The Pippin @WORLD (PW-10001) is a Pippin console that was marketed by Bandai Digital Entertainment in the United States. Its parent company Bandai announced a partnership with Apple Computer on December 13, 1994 to produce the consoles and later also supplied them to Katz Media as an OEM.[3][4]


Atworld rear

Back of an @WORLD unit.

Manufactured by Mitsubishi Electric,[1] the @WORLD was nearly identical to Bandai's own Pippin Atmark, which had been released earlier in Japan. The latter model featured ROM revision 1.2, which added support for SCSI drives. Adding the ability to load non-authenticated discs would require a revision 1.3 ROM swap.[5]

@WORLD consoles produced for the American market typically came in black cases, while @Atmarks from Japan were usually in white cases.[6]


Wireless versions of the AppleJack controller, modems, memory modules, and expansion docks were produced, but are very rare.[5]


MacUser-US 1997-02 p147 MacZone Pippin @WORLD

Retail ad for the @WORLD that first appeared in MacUser in February 1997.

The @WORLD console was first unveiled at a Media Preview event on May 15, 1996, the day before the Electronic Entertainment Expo in Los Angeles.[7] Apple operated a "Developer Test Drive" program until September 1st.[8] On September 23, 1996, Bandai announced that the consoles would ship with a 28,800 bps modem from Motorola.[9]

However, the console and about 15 launch titles did not begin shipping from Bandai until the week of December 2, 1996. With the exception of a couple Mac mail-order vendors, the shipments were too late for the holiday season and would not reach retail stores until January 1997, with peripherals to follow. The price of the basic system was reduced to $499.[2]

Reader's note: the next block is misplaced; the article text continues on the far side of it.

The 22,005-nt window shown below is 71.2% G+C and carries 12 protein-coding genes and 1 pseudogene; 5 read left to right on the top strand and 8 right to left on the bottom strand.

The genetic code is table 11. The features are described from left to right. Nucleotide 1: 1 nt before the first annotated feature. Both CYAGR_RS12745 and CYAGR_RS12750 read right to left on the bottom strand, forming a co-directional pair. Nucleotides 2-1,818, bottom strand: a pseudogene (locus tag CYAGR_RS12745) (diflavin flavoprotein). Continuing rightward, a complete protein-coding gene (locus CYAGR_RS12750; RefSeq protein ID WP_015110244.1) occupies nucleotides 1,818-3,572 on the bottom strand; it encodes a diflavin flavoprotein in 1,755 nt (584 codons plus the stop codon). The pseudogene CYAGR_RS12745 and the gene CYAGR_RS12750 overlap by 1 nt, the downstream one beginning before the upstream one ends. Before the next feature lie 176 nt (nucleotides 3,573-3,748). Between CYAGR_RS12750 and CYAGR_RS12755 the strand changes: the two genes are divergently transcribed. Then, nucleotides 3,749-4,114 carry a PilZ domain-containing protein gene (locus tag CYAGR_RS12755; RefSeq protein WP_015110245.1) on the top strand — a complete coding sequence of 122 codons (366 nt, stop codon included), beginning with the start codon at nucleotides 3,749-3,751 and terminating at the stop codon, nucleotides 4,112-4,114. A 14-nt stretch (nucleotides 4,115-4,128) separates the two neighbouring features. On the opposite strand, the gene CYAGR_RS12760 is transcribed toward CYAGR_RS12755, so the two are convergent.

By May 1997, amid reports that the consoles were not selling well in the consumer market,[10] Bandai Digital Entertainment organized a Pippin @WORLD Business Unit to refocus the platform towards vertical markets such as corporate intranets.[11]

On February 27, 1998, Bandai announced that it would abandon the Pippin platform and close its subsidiary Bandai Digital Entertainment on March 13, 1998.[12] Bandai had sold only 30,000 units in Japan and 12,000 units in the United States,[13] missing its original sales targets of 200,000 and 300,000 units, respectively.[14]


  1. 1.0 1.1 Apple's Pippin: A Pip--or a Pipsqueak? by Peter Burrows, BusinessWeek. Archived 2013-06-04.
  2. 2.0 2.1 2.2 @World: Pippin shippin' by David Morgenstern, MacWEEK vol.10-46. 1996-12-02. Archived 1996-12-20.
  3. Bandai Pippin FAQ, The Mac Geek.
  4. Bandai and Katz Media announce cooperation to develop European Pippin Market, Katz Media. Archived on 1997-07-13.
  5. 5.0 5.1 Hacking the Pippin, Vintage Mac World. 2007-10-22. Archived 2017-08-17
  6. Bandai Pippin Image Archive, The Mac Geek.
  7. E3 and Other Adventures in Electronic Entertainment by Jake Richter, PC Graphics Report. 1996-05-21.
  8. Apple’s Pippin and Bandai’s @World: Missing the Mark(et), Low End Mac. 2006-09-22.
  9. Bandai Digital Entertainment bundles Motorola 28.8 modem with Pippin @World Internet TV appliance., BusinessWire. 1996-09-23.
  10. Pippin @World gets Ethernet, CNET News. 1997-05-21. Archived 2004-11-25.
  11. Background of BDE, Studio02. Accessed 2018-06-25.
  12. Bandai Says Goodbye to Pippin by Chris Johnston, GameSpot. 1998-02-27.
  13. Bandai kisses goodbye to Pippin console., Screen Digest. 1998-03-01.
  14. Power Ranger - A Japanese Toymaker Invades Cyberspace by Cesar Bacani and Murakami Mutsuko, CNN. 1996-04-19.

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